A new study from Fordham Law School expected to be released on Friday reveals that as schools begin to move more student data into the cloud, they are neglecting to make sure that privacy protections are in place. According to the Center on Law and Information Policy at Fordham, protecting student information is rarely a priority when using online services.
The New York Times reports that:
Many contracts, the study found, failed to list the type of information collected while others did not prohibit vendors from selling personal details — like names, contact information or health status — or using that information for marketing purposes.
The main concern is that local and federal policies on education technology privacy are not keeping up with the rapidly iterating tech industry, and if explicit rules as to how data about a student can be used are not in place, they might be used to a student's detriment for things like the college admissions process.
Current legislation requires parental approval before a school can share a student's records, although an exception exists for companies and services that the school utilizes. However, even that exception requires school's to have complete control over how companies harness such data.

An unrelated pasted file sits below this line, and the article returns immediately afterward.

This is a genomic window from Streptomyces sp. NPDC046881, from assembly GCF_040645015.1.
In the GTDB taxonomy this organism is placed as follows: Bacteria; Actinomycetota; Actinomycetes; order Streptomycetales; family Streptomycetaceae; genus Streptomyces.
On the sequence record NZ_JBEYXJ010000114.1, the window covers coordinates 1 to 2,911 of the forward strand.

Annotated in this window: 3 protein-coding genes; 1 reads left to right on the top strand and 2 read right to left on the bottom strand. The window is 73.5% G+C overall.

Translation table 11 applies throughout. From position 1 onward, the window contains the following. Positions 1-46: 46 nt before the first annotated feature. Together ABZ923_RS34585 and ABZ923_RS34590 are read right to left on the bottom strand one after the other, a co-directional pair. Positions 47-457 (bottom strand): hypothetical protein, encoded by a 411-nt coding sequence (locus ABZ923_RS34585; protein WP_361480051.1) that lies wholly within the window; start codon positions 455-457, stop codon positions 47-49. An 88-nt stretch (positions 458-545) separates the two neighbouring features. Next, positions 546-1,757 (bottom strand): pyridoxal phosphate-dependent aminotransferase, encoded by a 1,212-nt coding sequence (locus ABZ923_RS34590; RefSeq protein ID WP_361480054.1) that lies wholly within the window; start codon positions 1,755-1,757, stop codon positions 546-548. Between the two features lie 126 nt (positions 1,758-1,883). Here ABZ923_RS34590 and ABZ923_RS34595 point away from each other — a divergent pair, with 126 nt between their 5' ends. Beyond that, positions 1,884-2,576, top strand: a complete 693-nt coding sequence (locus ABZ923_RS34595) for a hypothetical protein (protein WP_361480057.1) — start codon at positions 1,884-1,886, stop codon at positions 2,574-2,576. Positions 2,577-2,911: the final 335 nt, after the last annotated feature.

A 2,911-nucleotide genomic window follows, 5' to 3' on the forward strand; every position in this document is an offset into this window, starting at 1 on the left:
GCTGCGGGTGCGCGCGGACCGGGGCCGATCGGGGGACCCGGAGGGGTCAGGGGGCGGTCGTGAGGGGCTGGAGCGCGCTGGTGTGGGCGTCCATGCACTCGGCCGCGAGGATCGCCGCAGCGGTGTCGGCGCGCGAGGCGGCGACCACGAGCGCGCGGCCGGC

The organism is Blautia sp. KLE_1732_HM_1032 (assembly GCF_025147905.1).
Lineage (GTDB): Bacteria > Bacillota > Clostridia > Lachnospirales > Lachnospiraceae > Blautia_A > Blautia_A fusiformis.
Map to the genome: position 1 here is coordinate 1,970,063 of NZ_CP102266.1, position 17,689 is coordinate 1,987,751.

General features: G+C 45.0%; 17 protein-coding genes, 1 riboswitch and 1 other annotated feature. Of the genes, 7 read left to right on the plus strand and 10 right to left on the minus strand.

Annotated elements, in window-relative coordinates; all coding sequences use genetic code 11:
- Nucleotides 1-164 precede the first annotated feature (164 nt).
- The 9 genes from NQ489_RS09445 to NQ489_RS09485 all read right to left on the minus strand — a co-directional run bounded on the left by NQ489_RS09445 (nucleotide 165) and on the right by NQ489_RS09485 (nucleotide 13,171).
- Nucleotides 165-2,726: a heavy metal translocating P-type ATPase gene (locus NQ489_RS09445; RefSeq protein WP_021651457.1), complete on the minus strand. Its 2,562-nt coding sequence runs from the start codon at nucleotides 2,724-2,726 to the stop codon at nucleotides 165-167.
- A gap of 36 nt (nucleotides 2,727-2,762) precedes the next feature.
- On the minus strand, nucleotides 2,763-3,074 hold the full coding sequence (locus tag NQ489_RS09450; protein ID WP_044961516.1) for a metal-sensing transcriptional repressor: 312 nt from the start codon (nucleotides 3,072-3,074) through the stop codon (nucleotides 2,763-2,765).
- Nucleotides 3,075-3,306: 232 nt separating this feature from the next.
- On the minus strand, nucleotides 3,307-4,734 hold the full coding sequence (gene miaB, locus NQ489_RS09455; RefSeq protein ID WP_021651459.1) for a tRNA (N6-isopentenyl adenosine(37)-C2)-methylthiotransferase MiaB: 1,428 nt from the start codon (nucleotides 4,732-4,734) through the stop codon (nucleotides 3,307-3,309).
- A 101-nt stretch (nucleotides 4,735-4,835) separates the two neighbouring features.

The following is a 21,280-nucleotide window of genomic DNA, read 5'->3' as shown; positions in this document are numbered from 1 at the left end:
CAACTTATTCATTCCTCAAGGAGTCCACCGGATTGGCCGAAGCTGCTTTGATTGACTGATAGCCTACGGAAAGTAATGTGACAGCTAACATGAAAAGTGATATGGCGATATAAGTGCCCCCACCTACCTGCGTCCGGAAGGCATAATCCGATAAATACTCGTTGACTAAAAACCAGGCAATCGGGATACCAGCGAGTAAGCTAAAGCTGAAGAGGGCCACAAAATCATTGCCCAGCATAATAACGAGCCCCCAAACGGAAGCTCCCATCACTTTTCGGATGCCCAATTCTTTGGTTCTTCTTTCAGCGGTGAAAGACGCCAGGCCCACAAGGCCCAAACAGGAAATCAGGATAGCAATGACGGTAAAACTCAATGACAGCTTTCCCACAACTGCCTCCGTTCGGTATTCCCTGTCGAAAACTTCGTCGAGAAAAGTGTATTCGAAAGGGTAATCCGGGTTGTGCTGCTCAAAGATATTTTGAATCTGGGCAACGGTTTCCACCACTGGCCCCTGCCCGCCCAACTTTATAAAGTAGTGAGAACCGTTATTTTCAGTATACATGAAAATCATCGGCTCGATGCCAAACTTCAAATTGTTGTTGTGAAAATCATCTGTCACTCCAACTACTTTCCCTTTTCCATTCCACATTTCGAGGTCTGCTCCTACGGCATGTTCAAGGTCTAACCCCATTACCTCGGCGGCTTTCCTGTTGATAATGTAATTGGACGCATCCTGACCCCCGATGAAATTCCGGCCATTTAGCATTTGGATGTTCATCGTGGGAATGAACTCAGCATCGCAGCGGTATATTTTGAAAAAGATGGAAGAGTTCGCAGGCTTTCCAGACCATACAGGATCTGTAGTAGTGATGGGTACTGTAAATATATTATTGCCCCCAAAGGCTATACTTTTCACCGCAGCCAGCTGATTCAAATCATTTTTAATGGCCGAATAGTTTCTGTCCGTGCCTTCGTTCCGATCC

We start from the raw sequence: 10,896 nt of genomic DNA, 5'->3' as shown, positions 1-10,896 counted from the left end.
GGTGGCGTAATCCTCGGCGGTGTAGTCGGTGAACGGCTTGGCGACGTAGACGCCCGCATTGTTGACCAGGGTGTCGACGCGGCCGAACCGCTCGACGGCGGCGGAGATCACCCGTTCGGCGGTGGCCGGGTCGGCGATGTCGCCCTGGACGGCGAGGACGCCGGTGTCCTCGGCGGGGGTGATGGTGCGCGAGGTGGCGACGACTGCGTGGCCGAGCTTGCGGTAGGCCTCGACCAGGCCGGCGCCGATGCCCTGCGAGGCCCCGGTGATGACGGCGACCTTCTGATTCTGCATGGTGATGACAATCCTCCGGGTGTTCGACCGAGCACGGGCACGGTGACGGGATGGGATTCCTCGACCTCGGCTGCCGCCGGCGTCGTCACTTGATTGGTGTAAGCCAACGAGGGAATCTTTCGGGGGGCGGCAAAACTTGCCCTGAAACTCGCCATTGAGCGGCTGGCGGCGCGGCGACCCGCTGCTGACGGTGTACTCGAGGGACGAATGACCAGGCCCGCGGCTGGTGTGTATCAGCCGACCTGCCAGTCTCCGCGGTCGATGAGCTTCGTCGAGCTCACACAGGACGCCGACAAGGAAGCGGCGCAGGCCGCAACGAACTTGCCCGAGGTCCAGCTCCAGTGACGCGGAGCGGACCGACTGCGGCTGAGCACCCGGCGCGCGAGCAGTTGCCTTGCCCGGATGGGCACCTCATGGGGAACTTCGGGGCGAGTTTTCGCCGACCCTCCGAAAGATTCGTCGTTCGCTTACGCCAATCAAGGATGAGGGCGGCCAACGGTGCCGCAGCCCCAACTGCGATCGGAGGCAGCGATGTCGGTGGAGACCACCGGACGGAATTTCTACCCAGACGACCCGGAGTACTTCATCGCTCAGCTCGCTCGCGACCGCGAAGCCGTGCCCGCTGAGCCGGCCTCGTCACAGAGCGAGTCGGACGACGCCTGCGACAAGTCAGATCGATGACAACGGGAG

In the Fordham study, less than half of the 54 school contacted could produce their contracts with technology vendors in a timely fashion, while others had problems tracking down someone familiar with their district's terms.
The concern over students' privacy will only grow in the coming years. In New York, state senators and residents are debating a program to turn over the school records of 2.3 billion students to a privately-owned cloud computing service based in Atlanta.
This article is from the archive of our partner The Wire.